# A small normal generating set for the handlebody subgroup of the Torelli group

###### Abstract.

We prove that the handlebody subgroup of the Torelli group of an orientable surface is generated by genus one BP-maps . As an application, we give a normal generating set for the handlebody subgroup of the level mapping class group of an orientable surface.

## 1. Introduction

Let be an oriented 3-dimensional handlebody of genus and let be a disk on the boundary of . We fix a model of and as in Figure 1 and set . The mapping class group of is the group of isotopy classes of orientation preserving self-diffeomorphisms on fixing pointwise and the handlebody group is the subgroup of which consists of elements that extend to .

For a simple closed curve on , denote by the right-handed Dehn twist along . A pair of simple closed curves and on is a bounding pair (BP) on if and are disjoint, non-isotopic and their integral homology classes are non-trivial and the same. A BP on is a genus- bounding pair (genus- BP) on if the union of and bounds a subsurface of of genus with two boundary components. For a BP (resp. genus- BP) on , we call a BP-map (resp. genus- BP-map).

The Torelli group of is the the kernel of a homomorphism induced by the action of on the integral first homology group of . Genus- BP-maps are elements of . For a group , a normal subgroup of and elements of , is normally generated in by if is the normal closure of in . By an argument of Powell [14], is normally generated in by a genus-1 BP-map and Dehn twists along separating simple closed curves (actually, Powell proved that the Torelli group of an closed oriented surface is generated by genus-1 BP-maps and Dehn twists along separating simple closed curves by using Birman’s finite presentation [3] for the symplectic group ). Johnson showed that is normally generated in by a genus-1 BP-map in [7] and gave an explicit finite generating set for in [8]. A smaller finite generating set for is given by Putman [15].

Denote by the set of diffeomorphism classes of connected closed oriented 3-manifolds and by the set of diffeomorphism classes of integral homology 3-spheres. Let be a 3-dimensional handlebody of genus such that and the union is diffeomorphic to the 3-sphere , and let be the subgroup of which consists of elements that extend to . For each , we denote by the closed oriented 3-manifold obtained by gluing the disjoint union of and along . We regard as a subgroup of by a natural injective stabilization map . Then we have a bijection

by to (see for instance [2]). The above bijection induces the following bijection [12]:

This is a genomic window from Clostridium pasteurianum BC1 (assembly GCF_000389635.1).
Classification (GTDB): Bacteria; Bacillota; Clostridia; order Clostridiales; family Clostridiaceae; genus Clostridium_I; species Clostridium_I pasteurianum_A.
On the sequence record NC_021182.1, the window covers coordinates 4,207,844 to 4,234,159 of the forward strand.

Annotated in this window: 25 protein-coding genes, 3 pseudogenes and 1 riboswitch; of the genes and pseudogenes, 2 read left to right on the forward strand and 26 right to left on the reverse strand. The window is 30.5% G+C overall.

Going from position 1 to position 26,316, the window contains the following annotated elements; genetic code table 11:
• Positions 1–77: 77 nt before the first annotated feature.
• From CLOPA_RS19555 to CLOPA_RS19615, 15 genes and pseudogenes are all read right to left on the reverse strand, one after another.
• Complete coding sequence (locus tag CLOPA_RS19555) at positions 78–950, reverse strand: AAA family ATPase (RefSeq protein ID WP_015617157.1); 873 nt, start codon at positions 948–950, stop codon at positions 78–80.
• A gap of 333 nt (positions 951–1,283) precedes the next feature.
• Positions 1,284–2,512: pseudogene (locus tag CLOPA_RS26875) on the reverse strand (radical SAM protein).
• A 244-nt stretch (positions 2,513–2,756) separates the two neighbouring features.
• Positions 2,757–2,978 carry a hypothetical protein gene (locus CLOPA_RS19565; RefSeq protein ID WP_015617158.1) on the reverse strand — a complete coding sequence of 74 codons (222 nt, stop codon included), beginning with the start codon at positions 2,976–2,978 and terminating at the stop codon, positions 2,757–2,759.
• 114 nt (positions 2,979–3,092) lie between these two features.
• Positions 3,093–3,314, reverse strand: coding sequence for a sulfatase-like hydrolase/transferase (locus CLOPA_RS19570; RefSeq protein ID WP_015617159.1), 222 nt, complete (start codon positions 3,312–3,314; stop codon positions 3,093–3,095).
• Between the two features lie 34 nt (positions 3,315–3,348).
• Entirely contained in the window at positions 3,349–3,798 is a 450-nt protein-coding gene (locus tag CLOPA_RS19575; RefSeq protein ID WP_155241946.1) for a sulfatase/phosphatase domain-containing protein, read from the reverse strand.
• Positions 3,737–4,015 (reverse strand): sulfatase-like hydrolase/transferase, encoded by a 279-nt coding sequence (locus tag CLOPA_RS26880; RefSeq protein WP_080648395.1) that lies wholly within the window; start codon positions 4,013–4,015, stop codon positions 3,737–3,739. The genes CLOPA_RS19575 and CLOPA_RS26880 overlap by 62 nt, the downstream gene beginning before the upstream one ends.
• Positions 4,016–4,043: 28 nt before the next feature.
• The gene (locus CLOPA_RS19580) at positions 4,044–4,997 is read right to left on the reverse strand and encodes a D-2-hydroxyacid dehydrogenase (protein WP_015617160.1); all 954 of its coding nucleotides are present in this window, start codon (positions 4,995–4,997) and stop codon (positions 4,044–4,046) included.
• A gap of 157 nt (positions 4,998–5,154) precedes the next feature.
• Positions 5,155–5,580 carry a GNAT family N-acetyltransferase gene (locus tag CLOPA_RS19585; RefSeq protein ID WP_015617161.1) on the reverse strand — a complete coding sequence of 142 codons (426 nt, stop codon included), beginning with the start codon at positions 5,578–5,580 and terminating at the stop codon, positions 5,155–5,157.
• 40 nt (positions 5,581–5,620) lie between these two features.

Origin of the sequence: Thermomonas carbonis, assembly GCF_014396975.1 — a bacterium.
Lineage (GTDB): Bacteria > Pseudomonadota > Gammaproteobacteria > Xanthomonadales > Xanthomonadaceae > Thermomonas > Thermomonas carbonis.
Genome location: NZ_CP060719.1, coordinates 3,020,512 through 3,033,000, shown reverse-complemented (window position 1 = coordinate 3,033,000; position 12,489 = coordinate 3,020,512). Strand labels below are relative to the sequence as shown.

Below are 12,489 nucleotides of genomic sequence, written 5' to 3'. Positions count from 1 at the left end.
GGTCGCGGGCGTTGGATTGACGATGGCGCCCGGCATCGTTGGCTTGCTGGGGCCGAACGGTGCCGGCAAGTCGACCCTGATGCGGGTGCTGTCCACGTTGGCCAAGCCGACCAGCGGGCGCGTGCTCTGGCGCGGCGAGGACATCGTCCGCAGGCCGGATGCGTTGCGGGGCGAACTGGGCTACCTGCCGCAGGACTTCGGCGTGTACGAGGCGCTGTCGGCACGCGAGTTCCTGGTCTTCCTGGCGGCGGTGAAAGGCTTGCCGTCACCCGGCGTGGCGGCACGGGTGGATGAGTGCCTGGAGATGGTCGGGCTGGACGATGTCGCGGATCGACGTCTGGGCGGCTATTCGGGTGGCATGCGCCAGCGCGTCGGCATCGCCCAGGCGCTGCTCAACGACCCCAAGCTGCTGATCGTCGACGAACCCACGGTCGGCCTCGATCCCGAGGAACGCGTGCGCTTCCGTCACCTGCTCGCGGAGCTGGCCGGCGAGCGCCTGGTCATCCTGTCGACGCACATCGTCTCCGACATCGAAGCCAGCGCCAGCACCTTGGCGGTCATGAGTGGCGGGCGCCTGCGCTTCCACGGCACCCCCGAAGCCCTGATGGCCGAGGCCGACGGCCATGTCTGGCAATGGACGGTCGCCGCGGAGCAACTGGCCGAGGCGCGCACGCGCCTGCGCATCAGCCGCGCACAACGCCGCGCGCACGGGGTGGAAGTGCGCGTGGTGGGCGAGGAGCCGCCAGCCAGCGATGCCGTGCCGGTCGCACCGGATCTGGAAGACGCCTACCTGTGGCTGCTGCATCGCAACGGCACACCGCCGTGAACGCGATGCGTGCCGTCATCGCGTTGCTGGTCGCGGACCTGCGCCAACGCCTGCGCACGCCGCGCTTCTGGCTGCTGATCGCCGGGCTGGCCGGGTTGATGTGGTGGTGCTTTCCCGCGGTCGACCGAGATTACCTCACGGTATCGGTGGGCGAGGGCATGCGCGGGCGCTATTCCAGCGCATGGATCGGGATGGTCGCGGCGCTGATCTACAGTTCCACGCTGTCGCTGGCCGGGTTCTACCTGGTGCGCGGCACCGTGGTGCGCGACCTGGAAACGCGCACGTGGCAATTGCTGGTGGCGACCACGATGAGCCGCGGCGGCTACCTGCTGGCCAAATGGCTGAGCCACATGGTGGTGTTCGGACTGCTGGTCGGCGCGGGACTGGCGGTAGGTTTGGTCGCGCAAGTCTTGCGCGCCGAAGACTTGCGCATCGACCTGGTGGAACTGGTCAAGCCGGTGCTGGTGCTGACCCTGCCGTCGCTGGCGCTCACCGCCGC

Hence any integral homology 3-sphere is represented by an element of . Note that and are not subgroups of , and for , , means there exist elements and such that . We denote by (resp. ) the intersection of and (resp. ). Pitsch [13] gave the following theorem.

###### Theorem 1.1 ([13]).

For , , if and only if there exist elements , and such that

For these reasons, it is important for the classification of integral homology 3-spheres to give a simple generating set for .

For a genus- BP on , is a genus- homotopical bounding pair (genus- HBP) on if each doesn’t bound a disk on and the disjoint union bounds an annulus on . We remark that such an annulus is unique up to isotopy by the irreducibility of . For example, a pair of simple closed curves and on as in Figure 1 is a genus-1 HBP on . For a genus- HBP on , we call a genus- HBP-map. Hence is a genus- HBP-map. Remark that genus- HBP-maps are elements of . The main theorem in this paper is as follows:

###### Theorem 1.2.

For , is normally generated in by . In particular, for , is generated by genus-1 HBP-maps.

We prove Theorem 1.2 in Section 2.1. In Section 2.2, we give a necessary and sufficient condition that a genus-1 HBP-map is conjugate to in .

For , we define . The level mapping class group is the kernel of a homomorphism induced by the action of on . Denote by the intersection of and . Let and be simple closed curves on as in Figure 1. Each of bounds a disk in . We define and denote by the diffeomorphism on which is described as the result of the half rotation of the first handle of as in Figure 2. Note that , , and a genus- HBP-maps are elements of and is an element of . As an application of Theorem 1.2, we obtain the following theorem. The proof is given in Section 3.1.